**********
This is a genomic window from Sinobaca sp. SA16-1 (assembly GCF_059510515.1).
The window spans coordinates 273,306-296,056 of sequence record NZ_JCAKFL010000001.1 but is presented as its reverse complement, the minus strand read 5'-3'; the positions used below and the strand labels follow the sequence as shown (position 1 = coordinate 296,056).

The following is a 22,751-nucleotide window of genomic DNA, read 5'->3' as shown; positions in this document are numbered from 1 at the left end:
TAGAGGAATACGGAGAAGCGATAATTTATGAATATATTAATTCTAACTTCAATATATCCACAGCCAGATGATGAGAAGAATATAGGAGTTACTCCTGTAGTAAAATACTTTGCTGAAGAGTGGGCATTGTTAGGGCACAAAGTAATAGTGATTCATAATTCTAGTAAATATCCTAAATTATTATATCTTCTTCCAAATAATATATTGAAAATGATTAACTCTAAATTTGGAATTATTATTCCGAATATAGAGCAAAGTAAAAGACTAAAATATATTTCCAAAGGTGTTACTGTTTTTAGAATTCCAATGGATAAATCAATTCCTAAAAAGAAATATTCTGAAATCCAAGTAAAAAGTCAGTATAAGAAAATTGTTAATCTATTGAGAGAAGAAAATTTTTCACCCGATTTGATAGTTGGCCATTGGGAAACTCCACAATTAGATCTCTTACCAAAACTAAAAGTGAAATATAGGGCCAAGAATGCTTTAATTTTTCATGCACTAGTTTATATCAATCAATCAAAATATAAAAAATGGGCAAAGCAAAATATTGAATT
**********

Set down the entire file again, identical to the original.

This is a genomic window from Sinobaca sp. SA16-1 (assembly GCF_059510515.1).
The window spans coordinates 273,306-296,056 of sequence record NZ_JCAKFL010000001.1 but is presented as its reverse complement, the minus strand read 5'-3'; the positions used below and the strand labels follow the sequence as shown (position 1 = coordinate 296,056).

The following is a 22,751-nucleotide window of genomic DNA, read 5'->3' as shown; positions in this document are numbered from 1 at the left end:
TAGAGGAATACGGAGAAGCGATAATTTATGAATATATTAATTCTAACTTCAATATATCCACAGCCAGATGATGAGAAGAATATAGGAGTTACTCCTGTAGTAAAATACTTTGCTGAAGAGTGGGCATTGTTAGGGCACAAAGTAATAGTGATTCATAATTCTAGTAAATATCCTAAATTATTATATCTTCTTCCAAATAATATATTGAAAATGATTAACTCTAAATTTGGAATTATTATTCCGAATATAGAGCAAAGTAAAAGACTAAAATATATTTCCAAAGGTGTTACTGTTTTTAGAATTCCAATGGATAAATCAATTCCTAAAAAGAAATATTCTGAAATCCAAGTAAAAAGTCAGTATAAGAAAATTGTTAATCTATTGAGAGAAGAAAATTTTTCACCCGATTTGATAGTTGGCCATTGGGAAACTCCACAATTAGATCTCTTACCAAAACTAAAAGTGAAATATAGGGCCAAGAATGCTTTAATTTTTCATGCACTAGTTTATATCAATCAATCAAAATATAAAAAATGGGCAAAGCAAAATATTGAATT